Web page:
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Four companies show interest in moving Locomotive 6167 to its new location

Train weighs 500,000 pounds and has to be moved by the end of the year from its current spot on Farquhar Street
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locomotive 6167
Locomotive 6167. Guelph Museums photo

The city is hoping to move historic Locomotive 6167 to its new location in late September to mid-October.

Four different companies are currently listed on the city website as "plan takers," meaning they requested a copy of the tender, which closes on April 29.

The city has until the end of the year to relocate the locomotive from its current resting spot on Farquhar Street just south of the train station. It has put the tricky job of moving the location out to tender.

There are two sections to the train –the engine and a tender – that are 30 metres (97 feet) long and weigh a combined 227 tonnes (500,000 pounds).

"The city is currently in discussions with Metrolinx to determine a window in which Locomotive 6167 can be moved away from their tracks. It is expected that the contractor will have between 24-48 hours over a specific weekend in late September to mid-October to move Locomotive 6167 away from the Metrolinx tracks and restore the site for the safe movement of GO Transit trains and other rail traffic," says documents contained in the tender package on the city website.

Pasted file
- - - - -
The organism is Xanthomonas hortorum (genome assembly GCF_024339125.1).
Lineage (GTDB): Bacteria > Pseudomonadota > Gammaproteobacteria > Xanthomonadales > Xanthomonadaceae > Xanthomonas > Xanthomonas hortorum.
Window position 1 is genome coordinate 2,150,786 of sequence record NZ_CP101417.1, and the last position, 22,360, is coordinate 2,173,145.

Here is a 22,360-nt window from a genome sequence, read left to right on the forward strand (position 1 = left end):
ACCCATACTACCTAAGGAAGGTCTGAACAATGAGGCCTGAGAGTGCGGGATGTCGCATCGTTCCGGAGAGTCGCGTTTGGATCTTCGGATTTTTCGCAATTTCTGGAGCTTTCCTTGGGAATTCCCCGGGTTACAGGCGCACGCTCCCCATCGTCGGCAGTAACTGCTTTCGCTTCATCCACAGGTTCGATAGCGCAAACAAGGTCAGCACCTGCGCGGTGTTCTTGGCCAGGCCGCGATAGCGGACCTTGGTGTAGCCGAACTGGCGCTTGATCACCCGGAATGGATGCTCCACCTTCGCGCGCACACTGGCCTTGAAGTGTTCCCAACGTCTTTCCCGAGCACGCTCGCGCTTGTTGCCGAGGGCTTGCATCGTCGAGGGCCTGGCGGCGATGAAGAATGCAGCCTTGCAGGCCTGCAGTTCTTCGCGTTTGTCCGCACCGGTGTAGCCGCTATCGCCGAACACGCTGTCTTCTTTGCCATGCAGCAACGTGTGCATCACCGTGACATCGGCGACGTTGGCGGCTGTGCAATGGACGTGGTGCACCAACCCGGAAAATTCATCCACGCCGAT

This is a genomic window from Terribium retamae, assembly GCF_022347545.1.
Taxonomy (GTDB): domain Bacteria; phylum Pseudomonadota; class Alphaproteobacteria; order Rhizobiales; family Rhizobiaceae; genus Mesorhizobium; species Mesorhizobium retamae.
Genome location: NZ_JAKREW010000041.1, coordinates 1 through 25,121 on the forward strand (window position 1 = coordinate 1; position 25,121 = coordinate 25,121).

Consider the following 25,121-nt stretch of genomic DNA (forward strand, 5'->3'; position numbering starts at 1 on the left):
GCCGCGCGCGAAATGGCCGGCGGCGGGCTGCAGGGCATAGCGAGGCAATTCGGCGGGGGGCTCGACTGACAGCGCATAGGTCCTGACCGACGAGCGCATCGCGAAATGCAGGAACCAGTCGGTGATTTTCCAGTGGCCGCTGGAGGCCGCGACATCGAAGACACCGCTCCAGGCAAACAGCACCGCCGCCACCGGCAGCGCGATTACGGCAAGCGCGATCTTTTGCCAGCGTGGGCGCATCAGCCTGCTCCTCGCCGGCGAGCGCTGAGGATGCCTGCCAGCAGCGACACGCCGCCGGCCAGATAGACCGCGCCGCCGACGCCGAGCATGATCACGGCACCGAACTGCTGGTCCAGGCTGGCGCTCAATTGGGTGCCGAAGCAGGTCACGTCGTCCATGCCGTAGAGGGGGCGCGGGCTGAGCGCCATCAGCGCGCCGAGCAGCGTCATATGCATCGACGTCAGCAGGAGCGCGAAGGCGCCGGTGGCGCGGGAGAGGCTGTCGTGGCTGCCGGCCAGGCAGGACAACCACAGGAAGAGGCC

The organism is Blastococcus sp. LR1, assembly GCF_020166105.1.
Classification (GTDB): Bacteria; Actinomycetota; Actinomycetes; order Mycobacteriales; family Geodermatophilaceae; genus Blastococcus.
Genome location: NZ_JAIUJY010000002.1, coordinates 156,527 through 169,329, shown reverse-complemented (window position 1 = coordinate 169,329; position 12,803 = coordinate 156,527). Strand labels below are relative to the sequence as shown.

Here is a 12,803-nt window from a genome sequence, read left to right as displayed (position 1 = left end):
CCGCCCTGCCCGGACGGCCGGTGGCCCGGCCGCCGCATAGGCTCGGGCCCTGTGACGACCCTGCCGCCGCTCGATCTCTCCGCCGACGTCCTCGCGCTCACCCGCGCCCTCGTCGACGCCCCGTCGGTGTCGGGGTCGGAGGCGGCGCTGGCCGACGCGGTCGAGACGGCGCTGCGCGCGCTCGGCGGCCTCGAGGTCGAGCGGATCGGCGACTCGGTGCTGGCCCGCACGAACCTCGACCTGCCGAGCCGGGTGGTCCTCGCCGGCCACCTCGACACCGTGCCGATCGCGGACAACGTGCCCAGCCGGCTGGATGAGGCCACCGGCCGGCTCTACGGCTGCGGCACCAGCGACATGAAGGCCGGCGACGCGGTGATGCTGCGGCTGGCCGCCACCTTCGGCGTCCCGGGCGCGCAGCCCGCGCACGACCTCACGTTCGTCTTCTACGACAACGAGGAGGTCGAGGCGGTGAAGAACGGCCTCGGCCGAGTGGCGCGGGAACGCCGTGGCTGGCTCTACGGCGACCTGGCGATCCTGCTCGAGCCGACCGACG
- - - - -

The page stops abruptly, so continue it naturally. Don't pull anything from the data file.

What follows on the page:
Metrolinx, the crown corporation that operates the rail line, owns the land where the locomotive currently sits and needs the space for future expansion. The city's lease runs out at the end of 2020.

Last November Guelph City Council approved spending an estimated $650,000 to relocate the 79-year-old engine to a new location beside the River Run Centre in John Galt Park.

The train had been sitting on Metrolinx property just south of the rail tracks, but Metrolinx needs the property for future expansion and the city would have to move the train when the current lease expires at the end of this year.

Council had discussed trying to sell the train or retaining some historical elements and scrapping the rest.

The tender documents say lifting the engine by a single-point crane likely isn't possible and offers three alternatives: moving it by road on the back of some kind of vehicle, loading it onto a rail car and using the existing tracks to move it, shuttling it over to John Galt Park in a more direct line.

The train has no means of rolling on the tracks itself and would have to be transported.

The local train restoration club will be involved in preparing it for the move, says the tender.

The engine, originally a passenger and freight train based out of Moncton, N.B., was gifted to the city of Guelph by the Canadian National Railway in 1967. It was restored and sat on a pad on the north side of the rail tracks on Macdonell Street until 2012, when it was moved to its current site.




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